US-Afghan Security Agreement Challenges

By: Sami Jabarkail

KABUL: (MEP) – Karzai and ObamaThe visit of Gen. Martin Dempsey, chairman of the joint chief of staff to Kabul ostensibly appears to have yield positive and encouraging results for reviving negotiation on a Bilateral Security Agreement (BSA) between the U.S and Afghanistan. The Government of Afghanistan suspended the security talks in protest at the ceremonial opening of the Taliban office in Qatar which was fabricated as an embassy for a quasi-government in exile.

Distinct from the Bilateral Strategic Partnership formalized during President Barack Obama’s visit to Kabul on May 2, 2012, this security agreement with Afghanistan would allow the United States to own as many as 9 military bases in the country and grant immunity for US military personnel from persecution under the Afghan law.

In a statement issued by the Afghan President’s office on July 22, 2013, President Karzai has said “Afghans are ready to sign a security pact with the United States on condition that it leads to peace and stability in the country, the strengthening of the Afghan forces, and a united and sovereign Afghanistan.”

Whether or not President Karzai’s conditions are legitimate could be addressed in two basic questions: How do you bring peace to a country that has been raged by war for decades? Is it worthwhile to negotiate peace with Taliban at their new headquarters in Doha, Qatar; or should the international community concentrate on Islamabad where new Taliban members are recruited and trained? For those keen to find out, a twofold approach could be the answer.

First, Kabul explores every possibility to maximize its gains from bilateral security agreement with United States by renewing its wish-list from time to time. The Afghan government expects the United States to modernize its security institutions by committing to long-term financial and material support. Leaving a skillfully trained and well equipped afghan army is crucial for both sides after the end of combat mission in Afghanistan in 2014.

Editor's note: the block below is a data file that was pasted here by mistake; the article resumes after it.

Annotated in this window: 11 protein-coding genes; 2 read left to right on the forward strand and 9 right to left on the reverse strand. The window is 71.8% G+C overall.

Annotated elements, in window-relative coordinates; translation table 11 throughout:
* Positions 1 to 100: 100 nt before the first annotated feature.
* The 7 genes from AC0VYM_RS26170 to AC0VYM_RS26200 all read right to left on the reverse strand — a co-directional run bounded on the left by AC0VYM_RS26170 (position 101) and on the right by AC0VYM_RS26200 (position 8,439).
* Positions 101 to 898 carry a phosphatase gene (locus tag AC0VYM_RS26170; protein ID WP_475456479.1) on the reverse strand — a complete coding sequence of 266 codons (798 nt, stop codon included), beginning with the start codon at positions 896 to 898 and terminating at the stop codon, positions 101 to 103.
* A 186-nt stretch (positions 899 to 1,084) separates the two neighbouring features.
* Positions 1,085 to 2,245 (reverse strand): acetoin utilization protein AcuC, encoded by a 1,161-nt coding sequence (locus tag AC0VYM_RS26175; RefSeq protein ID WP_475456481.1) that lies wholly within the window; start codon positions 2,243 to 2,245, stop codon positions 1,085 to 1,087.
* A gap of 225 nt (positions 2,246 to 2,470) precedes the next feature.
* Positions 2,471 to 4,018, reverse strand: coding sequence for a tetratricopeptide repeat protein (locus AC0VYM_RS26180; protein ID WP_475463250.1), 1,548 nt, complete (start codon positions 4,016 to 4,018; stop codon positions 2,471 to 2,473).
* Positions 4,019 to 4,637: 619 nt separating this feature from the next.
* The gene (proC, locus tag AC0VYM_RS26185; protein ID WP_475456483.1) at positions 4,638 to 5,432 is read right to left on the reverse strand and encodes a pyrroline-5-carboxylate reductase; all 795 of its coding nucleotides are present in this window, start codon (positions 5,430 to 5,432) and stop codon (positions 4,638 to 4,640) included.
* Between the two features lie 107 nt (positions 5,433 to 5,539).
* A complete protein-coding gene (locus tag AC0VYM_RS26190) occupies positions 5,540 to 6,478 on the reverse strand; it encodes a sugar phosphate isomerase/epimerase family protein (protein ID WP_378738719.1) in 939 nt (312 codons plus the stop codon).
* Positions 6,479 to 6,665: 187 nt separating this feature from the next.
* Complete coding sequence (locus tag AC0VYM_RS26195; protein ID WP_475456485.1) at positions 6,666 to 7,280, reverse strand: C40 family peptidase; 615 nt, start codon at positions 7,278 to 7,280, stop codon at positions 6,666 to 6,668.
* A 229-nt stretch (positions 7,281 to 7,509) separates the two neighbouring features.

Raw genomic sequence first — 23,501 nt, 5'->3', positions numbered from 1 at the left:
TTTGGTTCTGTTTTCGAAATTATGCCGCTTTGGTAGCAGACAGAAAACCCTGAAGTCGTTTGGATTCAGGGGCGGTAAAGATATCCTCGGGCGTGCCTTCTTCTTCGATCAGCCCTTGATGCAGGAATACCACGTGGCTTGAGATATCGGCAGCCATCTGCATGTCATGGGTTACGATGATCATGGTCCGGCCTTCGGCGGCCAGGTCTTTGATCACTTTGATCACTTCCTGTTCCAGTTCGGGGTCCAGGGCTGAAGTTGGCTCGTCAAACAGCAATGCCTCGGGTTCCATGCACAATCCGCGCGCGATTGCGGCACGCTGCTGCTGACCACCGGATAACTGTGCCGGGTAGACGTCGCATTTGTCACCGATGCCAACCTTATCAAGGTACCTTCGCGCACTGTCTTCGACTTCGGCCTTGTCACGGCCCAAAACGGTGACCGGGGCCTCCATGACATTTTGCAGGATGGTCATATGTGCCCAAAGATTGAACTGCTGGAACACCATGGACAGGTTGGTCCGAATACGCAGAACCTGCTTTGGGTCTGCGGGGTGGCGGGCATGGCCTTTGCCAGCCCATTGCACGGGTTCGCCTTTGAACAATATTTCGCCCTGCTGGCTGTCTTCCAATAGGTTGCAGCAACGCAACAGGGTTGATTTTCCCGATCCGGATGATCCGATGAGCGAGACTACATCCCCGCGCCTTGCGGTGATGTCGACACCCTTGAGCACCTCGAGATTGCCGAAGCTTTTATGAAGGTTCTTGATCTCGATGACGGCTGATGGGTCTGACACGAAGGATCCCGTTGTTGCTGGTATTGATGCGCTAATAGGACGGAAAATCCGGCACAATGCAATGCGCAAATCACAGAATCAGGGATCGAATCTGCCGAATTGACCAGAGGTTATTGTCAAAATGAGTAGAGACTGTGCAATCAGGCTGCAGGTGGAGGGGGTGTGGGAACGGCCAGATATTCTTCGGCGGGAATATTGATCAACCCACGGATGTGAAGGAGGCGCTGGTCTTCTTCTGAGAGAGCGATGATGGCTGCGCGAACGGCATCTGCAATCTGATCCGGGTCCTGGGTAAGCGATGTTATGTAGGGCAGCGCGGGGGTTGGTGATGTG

Second, President Karzai’s conditions are aimed at drawing international attention to the most prominent needs of the Afghan people which are peace and security. To achieve this difficult yet possible task, the international community, especially the United States, has to increase their pressure on Pakistan until Islamabad can demonstrate it’s cutting ties with Taliban insurgents. Since the killing of Osama Bin Laden in a military cantonment town of Pakistan by an elite US special operations unit, Islamabad left  no room to doubt its support for terror groups such as Al-Qaida, the Haqqani network, and other militant organizations who fight US-Afghan troops.

Given the changes in regional dynamics, Pakistan is likely to continue exercising militancy as a tool of foreign policy. Like other States, Pakistan has made policies both bad and good to achieve its interests in the region. Part of Islamabad’s strategic interest is in conflict with that of Afghanistan. For example, the Afghan-Indian relationship is a legitimate security concern for Islamabad which ought to be accommodated through meaningful political and economic diplomacy in order for peace to prevail.

Kabul has been limited in its ability to constructively address Pakistan’s regional concerns and fears while the International community has done less or nothing to build that much needed trust between the two neighbors. Instead of negotiating peace with Taliban officials in Qatar, the focus should be on Islamabad where the key to Afghan peace remains locked.

To ensure long term peace and security, the Afghan army needs to be equipped with sophisticated weapons so that they can thwart any militant attacks. The international partners should therefore be more realistic in delivering on their commitments underlined in strategic partnerships they have signed with the Afghan people. Otherwise, it indicates a dire lack of international partnership to see Afghanistan seeking military assistance from India while NATO allies continue to remove their resources from the war-torn country and implode their military bases.

Sami Jabarkail, a Fulbright Scholar at Texas A&M University. Email:


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